Earlier this year, the BBC reported that "HRT - Hormone Replacement Therapy - can shrink women's brains"1, after a study was published which showed that brain volume in women taking HRT was smaller in two key areas involved in thinking and memory. This comes in addition to earlier results from the Women's Health Initiative (WHI) Memory Study2 that linked HRT to an increased risk of memory loss and dementia, and an article in the Lancet3 which concluded that HRT "substantially increases the risk of dementia of any cause and cognitive* decline" (* memory, thinking and understanding). This adds to the growing body of evidence that the risks of HRT far outweigh any perceived benefits, evidence that Nutri Pharma feels needs to be brought to the attention of the 150, 000 women in Norway and millions of women across Europe who are still being prescribed this treatment.
Hormone replacement therapy (HRT) to treat menopausal estrogen deficiency has been in widespread use for over 60 years. Several observational studies over the years showed that HRT use by younger postmenopausal women was associated with a significant reduction in total mortality; available evidence supported the routine use of HRT to increase longevity in postmenopausal women. However, the 2002 publication of a major study, the Women's Health Initiative (WHI), indicated increased risk for certain outcomes in older women, without increasing mortality. This sparked debate regarding potential benefits or harm of HRT. In an article published in the November 2009 issue of The American Journal of Medicine, researchers conducted a meta-analysis of the available data using Bayesian methods and concluded that HRT almost certainly decreases mortality in younger postmenopausal women.
For estrogen replacement to provide stroke protection, it likely must be given soon after levels drop because of menopause or surgical removal of the ovaries, scientists report in the Journal of Neuroscience. Animal studies indicate a "critical period" for estrogen replacement and that when therapy is delayed, estrogen receptors on brain cells are significantly diminished along with the neuroprotection estrogen typically conveys, according to scientists from the Medical College of Georgia, North China Coal Medical University and the University of Texas Health Sciences Center at San Antonio. "We looked at the controversy over whether estrogen is going to be beneficial after long periods without it and found the answer appears to be 'no, '" says Dr.
The use of postmenopausal hormone therapy has decreased over time in the United States, which researchers suggest may play a key role in the declining rate of atypical ductal hyperplasia, a known risk factor for breast cancer. "Postmenopausal hormone treatment is associated with increased rates of benign breast biopsies, and early and late stages of cancer. Atypical ductal hyperplasia is associated with the use of postmenopausal hormone treatment and its rates have decreased with the decline in use of this treatment, " said researcher Tehillah Menes, M.D., who was the chief of breast service in the Department of Surgery at Elmhurst Hospital Center, New York, when this study was conducted.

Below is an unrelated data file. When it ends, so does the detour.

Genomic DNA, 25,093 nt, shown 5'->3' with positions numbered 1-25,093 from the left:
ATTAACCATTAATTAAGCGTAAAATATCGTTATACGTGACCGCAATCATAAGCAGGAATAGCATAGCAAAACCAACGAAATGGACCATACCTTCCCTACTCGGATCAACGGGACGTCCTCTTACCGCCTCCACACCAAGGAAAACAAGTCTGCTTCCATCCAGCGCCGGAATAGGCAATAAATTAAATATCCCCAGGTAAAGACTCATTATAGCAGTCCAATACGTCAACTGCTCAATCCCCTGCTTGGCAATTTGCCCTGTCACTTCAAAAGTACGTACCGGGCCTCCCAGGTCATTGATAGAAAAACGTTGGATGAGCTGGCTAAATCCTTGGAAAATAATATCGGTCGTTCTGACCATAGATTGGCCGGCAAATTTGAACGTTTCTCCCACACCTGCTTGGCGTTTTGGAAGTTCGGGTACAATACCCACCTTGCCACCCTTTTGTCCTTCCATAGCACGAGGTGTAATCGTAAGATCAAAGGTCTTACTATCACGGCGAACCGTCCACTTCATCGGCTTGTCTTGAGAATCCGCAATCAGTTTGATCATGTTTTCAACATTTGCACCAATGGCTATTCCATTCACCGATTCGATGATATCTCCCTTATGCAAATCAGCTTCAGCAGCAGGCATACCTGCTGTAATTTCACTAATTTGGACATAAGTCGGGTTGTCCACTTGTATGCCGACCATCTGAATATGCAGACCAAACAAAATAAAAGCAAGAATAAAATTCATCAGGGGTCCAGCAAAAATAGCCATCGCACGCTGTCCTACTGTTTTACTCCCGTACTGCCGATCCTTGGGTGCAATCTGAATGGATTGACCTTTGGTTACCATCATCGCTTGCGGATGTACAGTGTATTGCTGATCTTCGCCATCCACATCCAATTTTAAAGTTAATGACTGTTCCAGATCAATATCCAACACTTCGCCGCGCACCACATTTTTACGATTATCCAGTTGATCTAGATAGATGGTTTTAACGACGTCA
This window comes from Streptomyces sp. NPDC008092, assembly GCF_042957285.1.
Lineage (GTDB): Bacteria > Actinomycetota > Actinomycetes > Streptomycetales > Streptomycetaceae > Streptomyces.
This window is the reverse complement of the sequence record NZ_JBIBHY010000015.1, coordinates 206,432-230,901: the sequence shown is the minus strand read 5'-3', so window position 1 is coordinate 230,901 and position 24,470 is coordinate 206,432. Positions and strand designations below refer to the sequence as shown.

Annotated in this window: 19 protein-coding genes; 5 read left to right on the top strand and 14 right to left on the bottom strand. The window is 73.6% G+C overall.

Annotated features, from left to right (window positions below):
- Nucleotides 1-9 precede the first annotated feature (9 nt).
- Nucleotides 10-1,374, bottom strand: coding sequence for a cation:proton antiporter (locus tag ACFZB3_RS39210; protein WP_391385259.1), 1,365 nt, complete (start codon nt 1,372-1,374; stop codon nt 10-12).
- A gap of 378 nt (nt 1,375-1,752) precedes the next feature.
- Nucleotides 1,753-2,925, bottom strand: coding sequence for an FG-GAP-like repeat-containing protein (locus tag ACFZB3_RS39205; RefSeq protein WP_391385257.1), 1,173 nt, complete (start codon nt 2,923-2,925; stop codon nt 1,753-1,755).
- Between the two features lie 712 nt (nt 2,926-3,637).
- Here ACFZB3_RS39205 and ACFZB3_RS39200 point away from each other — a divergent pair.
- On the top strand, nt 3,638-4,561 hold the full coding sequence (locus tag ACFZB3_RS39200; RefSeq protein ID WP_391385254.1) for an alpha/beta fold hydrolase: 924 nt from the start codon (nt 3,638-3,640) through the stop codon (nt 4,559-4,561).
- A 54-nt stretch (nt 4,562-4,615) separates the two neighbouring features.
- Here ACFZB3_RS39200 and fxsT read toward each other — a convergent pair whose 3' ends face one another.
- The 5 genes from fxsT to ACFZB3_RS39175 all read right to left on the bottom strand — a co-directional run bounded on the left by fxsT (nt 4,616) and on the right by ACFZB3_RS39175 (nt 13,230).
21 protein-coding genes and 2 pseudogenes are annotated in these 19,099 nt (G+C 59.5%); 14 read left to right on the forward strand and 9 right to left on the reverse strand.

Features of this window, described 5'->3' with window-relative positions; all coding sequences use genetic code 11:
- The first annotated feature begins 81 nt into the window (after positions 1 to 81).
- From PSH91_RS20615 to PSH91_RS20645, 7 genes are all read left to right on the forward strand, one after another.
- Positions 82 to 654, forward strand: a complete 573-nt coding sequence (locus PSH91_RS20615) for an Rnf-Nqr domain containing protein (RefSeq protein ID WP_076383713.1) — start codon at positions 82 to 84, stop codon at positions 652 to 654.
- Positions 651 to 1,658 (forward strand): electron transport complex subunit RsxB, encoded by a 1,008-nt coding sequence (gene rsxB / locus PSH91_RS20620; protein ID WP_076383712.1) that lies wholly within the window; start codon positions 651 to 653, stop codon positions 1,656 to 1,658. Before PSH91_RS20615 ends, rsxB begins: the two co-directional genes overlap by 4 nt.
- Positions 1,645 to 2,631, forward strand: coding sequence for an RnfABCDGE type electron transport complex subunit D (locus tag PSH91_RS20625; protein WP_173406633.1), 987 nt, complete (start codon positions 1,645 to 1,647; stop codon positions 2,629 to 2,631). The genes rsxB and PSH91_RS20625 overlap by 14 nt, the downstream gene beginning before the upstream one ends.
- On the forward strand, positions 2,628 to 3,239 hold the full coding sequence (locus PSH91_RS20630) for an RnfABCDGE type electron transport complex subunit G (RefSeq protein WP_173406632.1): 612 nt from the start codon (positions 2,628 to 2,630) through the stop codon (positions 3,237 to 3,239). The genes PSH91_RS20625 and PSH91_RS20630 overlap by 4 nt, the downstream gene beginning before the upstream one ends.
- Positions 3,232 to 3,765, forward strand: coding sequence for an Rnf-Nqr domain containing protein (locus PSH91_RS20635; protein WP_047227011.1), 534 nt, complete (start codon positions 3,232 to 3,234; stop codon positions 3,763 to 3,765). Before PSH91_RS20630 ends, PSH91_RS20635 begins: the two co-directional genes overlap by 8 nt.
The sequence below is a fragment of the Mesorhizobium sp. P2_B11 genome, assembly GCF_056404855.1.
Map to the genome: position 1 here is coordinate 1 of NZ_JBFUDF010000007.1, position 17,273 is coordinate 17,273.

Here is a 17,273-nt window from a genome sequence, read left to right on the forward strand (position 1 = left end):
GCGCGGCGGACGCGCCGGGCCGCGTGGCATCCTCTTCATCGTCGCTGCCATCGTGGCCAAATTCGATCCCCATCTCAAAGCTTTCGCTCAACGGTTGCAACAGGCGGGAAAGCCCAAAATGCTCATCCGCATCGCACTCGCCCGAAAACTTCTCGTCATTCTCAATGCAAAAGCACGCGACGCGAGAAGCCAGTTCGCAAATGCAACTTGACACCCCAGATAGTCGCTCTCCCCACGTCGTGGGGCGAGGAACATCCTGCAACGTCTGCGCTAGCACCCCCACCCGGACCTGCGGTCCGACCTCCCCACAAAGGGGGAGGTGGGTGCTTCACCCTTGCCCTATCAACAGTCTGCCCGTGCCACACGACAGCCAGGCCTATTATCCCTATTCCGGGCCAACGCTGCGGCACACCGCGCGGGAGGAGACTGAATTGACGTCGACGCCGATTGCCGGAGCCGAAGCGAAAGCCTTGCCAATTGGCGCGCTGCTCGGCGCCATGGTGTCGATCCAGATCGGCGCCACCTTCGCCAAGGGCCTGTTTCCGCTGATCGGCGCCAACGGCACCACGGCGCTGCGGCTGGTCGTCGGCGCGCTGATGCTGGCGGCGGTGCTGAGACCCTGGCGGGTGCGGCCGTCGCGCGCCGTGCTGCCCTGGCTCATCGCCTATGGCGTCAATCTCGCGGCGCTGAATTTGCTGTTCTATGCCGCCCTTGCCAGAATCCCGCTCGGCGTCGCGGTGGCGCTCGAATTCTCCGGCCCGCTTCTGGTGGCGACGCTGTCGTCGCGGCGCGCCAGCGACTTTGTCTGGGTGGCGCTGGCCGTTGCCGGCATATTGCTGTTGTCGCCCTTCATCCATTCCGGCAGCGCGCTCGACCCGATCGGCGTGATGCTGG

Rates In Risk Factor For Breast Cancer, Atypical Ductal Hyperplasia, Fell In Line With Hormone Therapy Decline, US Study
Researchers in the US found that the decline in use of postmenopausal hormone therapy may partly explain the fall in incidence of a known risk factor for breast cancer, atypical ductal hyperplasia. They also said their findings support the idea that low and high grade breast cancers develop via different pathways and thereby clarify the role that hormone therapy may play in increasing the rates of breast cancer. The study was the work of first author Dr Tehillah Menes, and colleagues and is published in the November issue of Cancer Epidemiology, Biomarkers & Prevention, a journal of the American Association for Cancer Research. Menes, who during the study was the chief of breast service in the Department of Surgery at Elmhurst Hospital Center, New York, told the press that: "Postmenopausal hormone treatment is associated with increased rates of benign breast biopsies, and early and late stages of cancer.
Women who have an early menopause are unlikely to have a long term increased risk of hip fractures associated with menopausal bone density weakening, according to a new study from The Australian National University. For decades medical practitioners have understood a link between menopause and a decrease in bone density. This has translated into clinicians advising women who had an early menopause that they are at particularly high risk of hip fracture - a common complaint amongst the elderly. The study, led by Associate Professor Emily Banks of the National Centre for Epidemiology and Population Health at ANU, has found that age is the main determinant of hip fracture and that among the elderly their age at menopause has little, if any, effect on hip fracture risk.